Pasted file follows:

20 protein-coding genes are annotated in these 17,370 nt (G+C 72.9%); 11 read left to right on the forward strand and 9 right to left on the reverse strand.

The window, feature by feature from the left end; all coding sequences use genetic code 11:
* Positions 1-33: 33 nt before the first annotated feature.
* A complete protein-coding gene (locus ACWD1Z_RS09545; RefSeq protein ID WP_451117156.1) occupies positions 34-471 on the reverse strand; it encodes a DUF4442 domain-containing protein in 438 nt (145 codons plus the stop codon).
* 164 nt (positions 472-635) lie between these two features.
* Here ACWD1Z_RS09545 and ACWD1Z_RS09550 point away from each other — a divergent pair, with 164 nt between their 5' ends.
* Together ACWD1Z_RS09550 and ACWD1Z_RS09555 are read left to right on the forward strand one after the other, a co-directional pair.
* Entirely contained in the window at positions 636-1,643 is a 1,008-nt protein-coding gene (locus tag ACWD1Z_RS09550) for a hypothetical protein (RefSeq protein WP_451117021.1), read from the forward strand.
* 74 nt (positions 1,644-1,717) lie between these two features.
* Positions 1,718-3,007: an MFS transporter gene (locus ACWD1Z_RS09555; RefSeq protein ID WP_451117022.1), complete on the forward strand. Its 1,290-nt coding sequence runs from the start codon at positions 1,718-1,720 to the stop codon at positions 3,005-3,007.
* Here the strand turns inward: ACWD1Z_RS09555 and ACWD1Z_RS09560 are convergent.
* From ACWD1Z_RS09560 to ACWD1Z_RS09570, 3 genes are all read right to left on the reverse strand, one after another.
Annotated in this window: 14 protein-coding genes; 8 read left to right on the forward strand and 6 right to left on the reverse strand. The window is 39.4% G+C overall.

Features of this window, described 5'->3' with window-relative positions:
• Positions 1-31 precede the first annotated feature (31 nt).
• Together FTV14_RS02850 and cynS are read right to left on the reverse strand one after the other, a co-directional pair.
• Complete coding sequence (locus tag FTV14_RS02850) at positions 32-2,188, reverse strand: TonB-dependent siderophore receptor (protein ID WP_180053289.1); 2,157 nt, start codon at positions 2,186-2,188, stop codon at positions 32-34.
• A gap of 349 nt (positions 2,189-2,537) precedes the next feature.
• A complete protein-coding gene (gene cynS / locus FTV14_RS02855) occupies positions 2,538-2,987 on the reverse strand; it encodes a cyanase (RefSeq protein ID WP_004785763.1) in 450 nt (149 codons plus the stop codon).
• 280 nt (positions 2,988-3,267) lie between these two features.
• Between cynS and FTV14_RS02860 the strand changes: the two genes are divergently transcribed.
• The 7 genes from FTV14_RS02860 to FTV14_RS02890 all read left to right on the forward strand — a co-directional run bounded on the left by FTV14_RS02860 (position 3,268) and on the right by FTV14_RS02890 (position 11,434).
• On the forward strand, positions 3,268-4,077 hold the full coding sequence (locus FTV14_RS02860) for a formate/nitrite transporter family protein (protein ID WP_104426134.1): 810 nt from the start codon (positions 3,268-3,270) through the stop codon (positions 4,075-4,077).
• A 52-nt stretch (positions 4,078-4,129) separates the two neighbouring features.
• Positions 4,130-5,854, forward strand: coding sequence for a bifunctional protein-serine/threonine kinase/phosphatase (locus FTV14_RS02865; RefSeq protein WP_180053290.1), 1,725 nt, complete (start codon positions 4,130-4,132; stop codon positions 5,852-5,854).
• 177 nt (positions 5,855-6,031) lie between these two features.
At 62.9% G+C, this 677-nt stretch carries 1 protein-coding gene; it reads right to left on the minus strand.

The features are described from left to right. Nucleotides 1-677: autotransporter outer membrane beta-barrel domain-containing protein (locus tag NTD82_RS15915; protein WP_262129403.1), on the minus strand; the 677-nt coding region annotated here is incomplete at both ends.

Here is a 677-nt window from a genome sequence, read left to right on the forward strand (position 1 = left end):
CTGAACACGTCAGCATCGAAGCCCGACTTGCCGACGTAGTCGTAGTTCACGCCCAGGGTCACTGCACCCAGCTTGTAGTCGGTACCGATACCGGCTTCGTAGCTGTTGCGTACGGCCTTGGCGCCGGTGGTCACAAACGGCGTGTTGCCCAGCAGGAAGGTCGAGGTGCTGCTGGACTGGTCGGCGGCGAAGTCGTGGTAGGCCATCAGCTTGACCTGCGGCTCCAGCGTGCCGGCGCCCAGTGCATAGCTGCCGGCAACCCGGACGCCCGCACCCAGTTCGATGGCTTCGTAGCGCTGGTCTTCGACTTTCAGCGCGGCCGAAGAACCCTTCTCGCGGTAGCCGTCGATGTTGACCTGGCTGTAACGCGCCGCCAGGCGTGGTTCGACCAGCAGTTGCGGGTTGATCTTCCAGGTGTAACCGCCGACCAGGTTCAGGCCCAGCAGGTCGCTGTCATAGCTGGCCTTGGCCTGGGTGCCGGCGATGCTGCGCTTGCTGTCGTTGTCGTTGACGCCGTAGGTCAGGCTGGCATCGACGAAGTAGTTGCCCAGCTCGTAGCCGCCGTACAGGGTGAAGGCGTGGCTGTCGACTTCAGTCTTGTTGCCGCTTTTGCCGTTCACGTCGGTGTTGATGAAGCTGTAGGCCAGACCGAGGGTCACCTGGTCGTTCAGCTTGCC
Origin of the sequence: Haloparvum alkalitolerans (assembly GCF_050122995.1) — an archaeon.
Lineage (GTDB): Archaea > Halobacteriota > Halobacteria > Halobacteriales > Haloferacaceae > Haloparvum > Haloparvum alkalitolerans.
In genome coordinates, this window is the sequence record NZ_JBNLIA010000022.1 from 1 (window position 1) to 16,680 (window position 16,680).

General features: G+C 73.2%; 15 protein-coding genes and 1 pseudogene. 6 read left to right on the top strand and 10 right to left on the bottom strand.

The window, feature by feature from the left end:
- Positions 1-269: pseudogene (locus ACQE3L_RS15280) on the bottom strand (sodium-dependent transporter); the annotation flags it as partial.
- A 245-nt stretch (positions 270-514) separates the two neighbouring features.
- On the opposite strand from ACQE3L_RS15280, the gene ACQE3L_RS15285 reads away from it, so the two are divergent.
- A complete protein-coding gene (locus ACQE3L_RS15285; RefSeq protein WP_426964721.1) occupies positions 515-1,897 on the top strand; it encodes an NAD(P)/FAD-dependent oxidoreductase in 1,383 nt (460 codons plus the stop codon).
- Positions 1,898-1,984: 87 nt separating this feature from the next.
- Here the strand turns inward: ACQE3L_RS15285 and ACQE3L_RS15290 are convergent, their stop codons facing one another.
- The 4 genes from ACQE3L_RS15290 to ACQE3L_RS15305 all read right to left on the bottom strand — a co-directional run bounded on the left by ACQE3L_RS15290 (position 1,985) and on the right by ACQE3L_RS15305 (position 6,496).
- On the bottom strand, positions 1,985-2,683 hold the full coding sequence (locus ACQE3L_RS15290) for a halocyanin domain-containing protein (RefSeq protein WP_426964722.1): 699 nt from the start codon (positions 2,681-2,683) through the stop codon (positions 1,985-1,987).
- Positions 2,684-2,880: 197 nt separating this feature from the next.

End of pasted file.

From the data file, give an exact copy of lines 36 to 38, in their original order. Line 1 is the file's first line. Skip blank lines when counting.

- Positions 1-269: pseudogene (locus ACQE3L_RS15280) on the bottom strand (sodium-dependent transporter); the annotation flags it as partial.
- A 245-nt stretch (positions 270-514) separates the two neighbouring features.
- On the opposite strand from ACQE3L_RS15280, the gene ACQE3L_RS15285 reads away from it, so the two are divergent.